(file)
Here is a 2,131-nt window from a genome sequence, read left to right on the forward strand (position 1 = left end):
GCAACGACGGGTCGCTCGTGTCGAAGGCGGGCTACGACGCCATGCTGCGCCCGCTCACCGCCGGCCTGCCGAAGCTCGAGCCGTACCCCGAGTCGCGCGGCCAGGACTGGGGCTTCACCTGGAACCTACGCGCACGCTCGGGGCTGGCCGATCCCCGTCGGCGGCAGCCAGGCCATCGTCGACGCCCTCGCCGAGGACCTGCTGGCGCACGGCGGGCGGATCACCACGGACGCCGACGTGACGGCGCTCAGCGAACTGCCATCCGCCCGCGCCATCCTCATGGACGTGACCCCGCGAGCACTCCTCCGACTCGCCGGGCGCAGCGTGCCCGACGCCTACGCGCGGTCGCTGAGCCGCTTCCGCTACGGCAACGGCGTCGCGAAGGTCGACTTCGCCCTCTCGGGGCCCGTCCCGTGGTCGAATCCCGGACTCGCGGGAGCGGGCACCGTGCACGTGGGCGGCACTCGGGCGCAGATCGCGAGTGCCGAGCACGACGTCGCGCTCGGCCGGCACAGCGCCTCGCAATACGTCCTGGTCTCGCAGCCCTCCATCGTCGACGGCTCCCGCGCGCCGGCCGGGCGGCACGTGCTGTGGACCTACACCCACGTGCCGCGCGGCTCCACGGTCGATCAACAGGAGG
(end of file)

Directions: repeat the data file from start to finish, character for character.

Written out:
Here is a 2,131-nt window from a genome sequence, read left to right on the forward strand (position 1 = left end):
GCAACGACGGGTCGCTCGTGTCGAAGGCGGGCTACGACGCCATGCTGCGCCCGCTCACCGCCGGCCTGCCGAAGCTCGAGCCGTACCCCGAGTCGCGCGGCCAGGACTGGGGCTTCACCTGGAACCTACGCGCACGCTCGGGGCTGGCCGATCCCCGTCGGCGGCAGCCAGGCCATCGTCGACGCCCTCGCCGAGGACCTGCTGGCGCACGGCGGGCGGATCACCACGGACGCCGACGTGACGGCGCTCAGCGAACTGCCATCCGCCCGCGCCATCCTCATGGACGTGACCCCGCGAGCACTCCTCCGACTCGCCGGGCGCAGCGTGCCCGACGCCTACGCGCGGTCGCTGAGCCGCTTCCGCTACGGCAACGGCGTCGCGAAGGTCGACTTCGCCCTCTCGGGGCCCGTCCCGTGGTCGAATCCCGGACTCGCGGGAGCGGGCACCGTGCACGTGGGCGGCACTCGGGCGCAGATCGCGAGTGCCGAGCACGACGTCGCGCTCGGCCGGCACAGCGCCTCGCAATACGTCCTGGTCTCGCAGCCCTCCATCGTCGACGGCTCCCGCGCGCCGGCCGGGCGGCACGTGCTGTGGACCTACACCCACGTGCCGCGCGGCTCCACGGTCGATCAACAGGAGG